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Chatsky and Miser, Miser! – Two Plays

UK Publisher: Salamander Street

Anthony Burgess expertly tackles the major monuments of French and Russian theatre: The Miser by Molière and Chatsky by Alexander Griboyedov.

Miser, Miser! is a bold reworking of Molière’s classic comedy of 1668. Harpagon the miser is hoarding a pile of gold, which he has
buried in his garden. As he tries to sell off his daughter, catch himself a beautiful young bride and outwit his scheming household of clever servants, the comedy of errors intensifies.

Although the original French play is written in prose, Burgess remakes it in a mixture of verse and prose, in the style of his famous
adaptation of Cyrano de Bergerac. This translation, discovered in the author’s archive, is the work of a writer at the height of his powers, reinventing Molière for modern audiences.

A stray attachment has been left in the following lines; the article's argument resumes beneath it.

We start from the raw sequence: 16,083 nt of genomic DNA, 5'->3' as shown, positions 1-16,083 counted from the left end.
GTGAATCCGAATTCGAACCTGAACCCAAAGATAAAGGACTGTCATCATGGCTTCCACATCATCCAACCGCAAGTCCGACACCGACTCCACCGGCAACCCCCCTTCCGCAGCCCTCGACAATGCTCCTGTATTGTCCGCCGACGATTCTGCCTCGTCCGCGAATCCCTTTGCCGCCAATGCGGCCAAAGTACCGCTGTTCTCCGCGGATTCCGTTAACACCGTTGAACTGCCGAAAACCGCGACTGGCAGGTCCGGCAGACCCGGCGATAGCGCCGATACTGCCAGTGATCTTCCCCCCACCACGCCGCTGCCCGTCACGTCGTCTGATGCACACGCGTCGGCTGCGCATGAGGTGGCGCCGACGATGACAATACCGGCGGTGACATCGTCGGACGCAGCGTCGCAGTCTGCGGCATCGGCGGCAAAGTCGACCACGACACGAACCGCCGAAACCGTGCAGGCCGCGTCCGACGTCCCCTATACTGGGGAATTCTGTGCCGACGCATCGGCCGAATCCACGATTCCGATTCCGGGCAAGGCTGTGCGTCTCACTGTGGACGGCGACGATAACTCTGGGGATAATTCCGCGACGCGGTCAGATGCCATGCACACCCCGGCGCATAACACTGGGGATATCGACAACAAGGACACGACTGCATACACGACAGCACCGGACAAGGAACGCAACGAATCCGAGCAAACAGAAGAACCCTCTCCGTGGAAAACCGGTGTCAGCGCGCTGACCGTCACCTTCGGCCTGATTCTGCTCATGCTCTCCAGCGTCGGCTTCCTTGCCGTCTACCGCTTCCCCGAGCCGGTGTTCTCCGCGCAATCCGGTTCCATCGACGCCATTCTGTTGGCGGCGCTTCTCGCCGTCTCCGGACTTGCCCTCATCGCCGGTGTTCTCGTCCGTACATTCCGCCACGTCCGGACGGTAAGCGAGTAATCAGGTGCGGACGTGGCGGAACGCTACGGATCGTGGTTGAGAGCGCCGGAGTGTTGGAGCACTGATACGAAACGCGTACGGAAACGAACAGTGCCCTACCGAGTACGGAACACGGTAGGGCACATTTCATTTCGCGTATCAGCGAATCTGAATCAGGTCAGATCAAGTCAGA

Chatsky, subtitled ‘The Importance of Being Stupid’ is another verse comedy. The theme is that of the intellectual hero who rebels
against the smug, philistine society in which he finds himself. First performed in 1833, Griboyedov’s play was so heavily cut by Russian censors that it was barely recognisable. The play is a virtuoso vehicle for male actors, and the source of many famous quotations. It is also notoriously difficult to translate. In Chatsky, Burgess remakes a classic Russian play in the spirit of Oscar Wilde. It is a great feast of language and invective.

The complete texts of both plays are published here for the first time.

Few writers have been more versatile, or more prolific, than Anthony Burgess (1917–93): one of the leading novelists of his...